Scott Richard Shaw’s Planet of the Bugs: Evolution and the Rise of Insects uses the ascendance of insects as a lens through which to view the evolution of life on planet earth.
It's not a huge surprise to anyone who knows me that I spend way too much time on Facebook. And so, of course, I’m familiar with the page “I F*cking Love Science”. For those who don’t know, this popular page, followed by over twenty million people, posts science related photographs and interesting facts. In the last couple of weeks I’ve seen a lot of criticism of this page amongst my friends on my feed. Some people think it’s too shallow, or that it doesn’t have much to do with “actual science”. This sentiment isn't exactly new.
Way back last summer, I wrote a four-part Misconception Monday series on evolutionary trees (part 1, 2, 3, 4). What I couldn’t tell you back then was that the inspiration for the series was a new section of the incomparably fabulous Understanding Evolution (UE) site. At the time, the UCMP folks asked me to hold off on advertising the section until they got their evaluations back from external assessors. Grudgingly, I held off. Then, when the site went live in September, I was swamped and didn’t do what I should have done—loudly sing its praises on the blog. It’s true that some of my extra workload involved writing Evo in the News articles for the UE site, but I still feel pretty horrible that I haven’t championed its new triumph yet. My guilt ends today. Everyone, get ready for awesome and go explore The Tree Room!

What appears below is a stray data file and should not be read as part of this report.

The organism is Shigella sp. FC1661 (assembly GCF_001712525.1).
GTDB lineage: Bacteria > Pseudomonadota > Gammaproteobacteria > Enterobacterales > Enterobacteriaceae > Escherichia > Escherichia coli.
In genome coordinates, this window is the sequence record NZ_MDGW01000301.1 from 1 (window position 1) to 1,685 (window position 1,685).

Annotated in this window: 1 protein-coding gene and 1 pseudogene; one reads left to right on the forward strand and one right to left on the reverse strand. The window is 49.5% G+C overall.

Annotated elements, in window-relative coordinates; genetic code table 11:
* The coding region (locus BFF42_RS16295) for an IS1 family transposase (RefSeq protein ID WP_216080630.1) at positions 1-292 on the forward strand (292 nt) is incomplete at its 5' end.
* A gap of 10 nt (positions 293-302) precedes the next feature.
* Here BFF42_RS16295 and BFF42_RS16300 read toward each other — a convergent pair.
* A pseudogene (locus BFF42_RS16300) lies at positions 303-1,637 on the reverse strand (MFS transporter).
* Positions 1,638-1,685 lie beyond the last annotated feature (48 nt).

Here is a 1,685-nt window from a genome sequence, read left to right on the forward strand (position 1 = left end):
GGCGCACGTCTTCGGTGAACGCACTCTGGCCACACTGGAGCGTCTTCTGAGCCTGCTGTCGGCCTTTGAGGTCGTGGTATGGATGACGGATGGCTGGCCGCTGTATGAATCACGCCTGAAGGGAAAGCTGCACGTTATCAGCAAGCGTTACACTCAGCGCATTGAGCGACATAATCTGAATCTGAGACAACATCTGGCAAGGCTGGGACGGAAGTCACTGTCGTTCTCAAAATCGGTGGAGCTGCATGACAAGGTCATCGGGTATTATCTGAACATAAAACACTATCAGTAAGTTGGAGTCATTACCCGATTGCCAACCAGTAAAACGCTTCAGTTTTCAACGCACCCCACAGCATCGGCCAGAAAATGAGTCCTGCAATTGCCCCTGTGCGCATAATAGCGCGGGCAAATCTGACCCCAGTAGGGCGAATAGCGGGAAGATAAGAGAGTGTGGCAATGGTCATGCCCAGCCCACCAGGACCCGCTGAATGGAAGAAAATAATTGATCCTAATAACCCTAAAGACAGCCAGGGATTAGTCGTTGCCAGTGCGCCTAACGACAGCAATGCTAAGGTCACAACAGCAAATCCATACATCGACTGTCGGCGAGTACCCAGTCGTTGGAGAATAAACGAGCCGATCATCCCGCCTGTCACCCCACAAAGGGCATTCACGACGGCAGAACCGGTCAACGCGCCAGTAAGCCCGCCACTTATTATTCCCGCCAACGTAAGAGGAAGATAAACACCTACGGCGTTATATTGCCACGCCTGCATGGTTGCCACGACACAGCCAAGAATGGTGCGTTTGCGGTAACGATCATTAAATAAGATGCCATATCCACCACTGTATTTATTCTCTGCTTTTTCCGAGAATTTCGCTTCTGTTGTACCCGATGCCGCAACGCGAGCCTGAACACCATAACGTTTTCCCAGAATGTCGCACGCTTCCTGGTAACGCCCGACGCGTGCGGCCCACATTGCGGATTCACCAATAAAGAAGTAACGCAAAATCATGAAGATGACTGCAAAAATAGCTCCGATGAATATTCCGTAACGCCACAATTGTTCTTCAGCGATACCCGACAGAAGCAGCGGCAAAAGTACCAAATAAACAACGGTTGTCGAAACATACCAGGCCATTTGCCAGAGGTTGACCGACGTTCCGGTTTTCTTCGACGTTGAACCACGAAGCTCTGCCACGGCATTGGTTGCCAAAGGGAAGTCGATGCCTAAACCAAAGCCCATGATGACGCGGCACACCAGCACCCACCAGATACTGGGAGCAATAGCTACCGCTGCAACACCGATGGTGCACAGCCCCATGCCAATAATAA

“It was a fantastic beast that looked like it was made up for a…Hindu mythology! It was as big as an elephant. It had saber teeth, gigantic fangs, but it was a plant eater, but had horns, six of them in two rows. It was unbelievable.” That’s a description from the paleontologist Bob Bakker, interviewed for the documentary Dinosaur Wars (2011).
Something for everyone this week—weird weather, bird phylogeny, amateur paleontology, dinosaur sex and more (including not one but two stories about microbes!). What’s not to love?
Whose skull is this? If you think you know the answer, write it on a postcard or on the flyleaf of a first edition of On the Origin of Species, and mail it to NCSE, PO Box 9477, Berkeley CA 94709-0477. Or just leave a comment below.
NCSE recently learned that there was a new evolution game on the map: Go eXtinct! Of course we wanted to give it a whirl. But would playing it in the office, with a team of evolution experts, be the best way to review the game? Maybe not. We thought it might be fun to try it on people with less background in evolution, to see if the game was truly educational. I agreed to assemble a focus group.
A young person of my acquaintance, reading Scott Westerfeld’s young-adult novel Peeps (2005)—which has a disturbing amount of scientific information about parasitism in it— drew my attention to the following passage:
“Evolution is mostly about mutations that don’t work, sort of like the music business.” She pointed at her boom box, which was cranking Deathmatch at that very moment. “For every Deathmatch or Kill Fee, there are a hundred useless bands you never heard of that go nowhere. Same with life’s rich pageant. That’s why Darwin called mutations ‘hopeful monsters.’ It’s a crapshoot; most fail in the first generation.”
“The Hopeful Monsters,” I said. “Cool band name.”
I assume that you are already shaking your head no. After all, Lifes Rich Pageant (1986)—no apostrophe—wasn’t a band; rather, it was the fourth studio album (as well as the first gold record) of the band R.E.M. Oh, and the bit about “hopeful monsters” is wrong too.